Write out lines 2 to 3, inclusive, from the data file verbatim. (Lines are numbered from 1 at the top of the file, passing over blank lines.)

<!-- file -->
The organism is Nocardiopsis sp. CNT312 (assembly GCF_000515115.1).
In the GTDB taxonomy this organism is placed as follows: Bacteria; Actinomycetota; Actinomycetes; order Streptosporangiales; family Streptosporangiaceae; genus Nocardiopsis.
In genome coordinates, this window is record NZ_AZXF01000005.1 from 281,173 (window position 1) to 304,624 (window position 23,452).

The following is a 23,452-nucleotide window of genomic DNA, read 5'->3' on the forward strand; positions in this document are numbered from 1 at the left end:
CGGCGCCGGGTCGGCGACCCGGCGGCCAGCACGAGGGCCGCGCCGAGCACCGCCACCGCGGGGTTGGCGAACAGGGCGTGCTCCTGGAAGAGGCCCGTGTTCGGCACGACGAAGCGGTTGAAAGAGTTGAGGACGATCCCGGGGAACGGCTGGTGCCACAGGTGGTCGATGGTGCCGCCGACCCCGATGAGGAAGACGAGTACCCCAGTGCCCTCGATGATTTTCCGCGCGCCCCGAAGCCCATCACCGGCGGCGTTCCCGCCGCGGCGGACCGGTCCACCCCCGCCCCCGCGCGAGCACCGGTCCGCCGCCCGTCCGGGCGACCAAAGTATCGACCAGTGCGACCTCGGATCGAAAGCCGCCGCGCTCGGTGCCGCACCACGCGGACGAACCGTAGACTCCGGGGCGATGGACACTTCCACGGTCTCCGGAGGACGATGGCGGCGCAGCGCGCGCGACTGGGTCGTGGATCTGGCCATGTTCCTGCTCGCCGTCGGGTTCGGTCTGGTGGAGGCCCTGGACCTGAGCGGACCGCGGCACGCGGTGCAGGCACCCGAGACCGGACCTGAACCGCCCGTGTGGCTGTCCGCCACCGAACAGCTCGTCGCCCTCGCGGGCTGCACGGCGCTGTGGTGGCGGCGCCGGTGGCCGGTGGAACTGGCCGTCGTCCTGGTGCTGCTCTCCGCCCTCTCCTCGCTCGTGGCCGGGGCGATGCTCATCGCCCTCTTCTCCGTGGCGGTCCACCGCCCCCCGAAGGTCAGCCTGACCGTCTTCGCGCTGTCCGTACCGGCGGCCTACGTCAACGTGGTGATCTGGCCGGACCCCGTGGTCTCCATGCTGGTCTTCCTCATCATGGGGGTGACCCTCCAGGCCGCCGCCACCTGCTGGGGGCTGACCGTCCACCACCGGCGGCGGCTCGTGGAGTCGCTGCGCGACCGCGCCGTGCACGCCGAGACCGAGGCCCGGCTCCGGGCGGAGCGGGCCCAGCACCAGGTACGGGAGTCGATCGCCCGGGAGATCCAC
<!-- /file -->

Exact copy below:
In the GTDB taxonomy this organism is placed as follows: Bacteria; Actinomycetota; Actinomycetes; order Streptosporangiales; family Streptosporangiaceae; genus Nocardiopsis.
In genome coordinates, this window is record NZ_AZXF01000005.1 from 281,173 (window position 1) to 304,624 (window position 23,452).